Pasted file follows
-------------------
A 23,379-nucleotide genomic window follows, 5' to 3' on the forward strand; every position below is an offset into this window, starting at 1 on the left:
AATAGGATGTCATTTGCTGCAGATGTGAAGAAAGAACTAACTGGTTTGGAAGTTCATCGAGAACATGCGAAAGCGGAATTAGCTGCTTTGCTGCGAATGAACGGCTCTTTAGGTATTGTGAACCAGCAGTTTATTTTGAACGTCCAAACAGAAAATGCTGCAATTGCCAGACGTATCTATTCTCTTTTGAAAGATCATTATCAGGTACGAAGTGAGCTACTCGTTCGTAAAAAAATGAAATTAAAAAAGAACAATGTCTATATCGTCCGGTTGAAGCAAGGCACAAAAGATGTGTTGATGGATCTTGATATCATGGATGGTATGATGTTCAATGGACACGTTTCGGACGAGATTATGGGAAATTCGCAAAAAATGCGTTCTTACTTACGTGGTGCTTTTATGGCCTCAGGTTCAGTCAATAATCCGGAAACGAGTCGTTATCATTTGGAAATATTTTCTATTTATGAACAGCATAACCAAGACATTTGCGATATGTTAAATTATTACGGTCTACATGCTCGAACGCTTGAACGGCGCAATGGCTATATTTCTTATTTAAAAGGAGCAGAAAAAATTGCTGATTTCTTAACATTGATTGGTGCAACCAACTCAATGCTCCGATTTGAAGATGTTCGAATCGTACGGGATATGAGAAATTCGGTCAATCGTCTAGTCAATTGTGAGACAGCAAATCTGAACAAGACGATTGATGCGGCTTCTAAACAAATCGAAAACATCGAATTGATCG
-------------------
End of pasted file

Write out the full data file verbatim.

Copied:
A 23,379-nucleotide genomic window follows, 5' to 3' on the forward strand; every position below is an offset into this window, starting at 1 on the left:
AATAGGATGTCATTTGCTGCAGATGTGAAGAAAGAACTAACTGGTTTGGAAGTTCATCGAGAACATGCGAAAGCGGAATTAGCTGCTTTGCTGCGAATGAACGGCTCTTTAGGTATTGTGAACCAGCAGTTTATTTTGAACGTCCAAACAGAAAATGCTGCAATTGCCAGACGTATCTATTCTCTTTTGAAAGATCATTATCAGGTACGAAGTGAGCTACTCGTTCGTAAAAAAATGAAATTAAAAAAGAACAATGTCTATATCGTCCGGTTGAAGCAAGGCACAAAAGATGTGTTGATGGATCTTGATATCATGGATGGTATGATGTTCAATGGACACGTTTCGGACGAGATTATGGGAAATTCGCAAAAAATGCGTTCTTACTTACGTGGTGCTTTTATGGCCTCAGGTTCAGTCAATAATCCGGAAACGAGTCGTTATCATTTGGAAATATTTTCTATTTATGAACAGCATAACCAAGACATTTGCGATATGTTAAATTATTACGGTCTACATGCTCGAACGCTTGAACGGCGCAATGGCTATATTTCTTATTTAAAAGGAGCAGAAAAAATTGCTGATTTCTTAACATTGATTGGTGCAACCAACTCAATGCTCCGATTTGAAGATGTTCGAATCGTACGGGATATGAGAAATTCGGTCAATCGTCTAGTCAATTGTGAGACAGCAAATCTGAACAAGACGATTGATGCGGCTTCTAAACAAATCGAAAACATCGAATTGATCG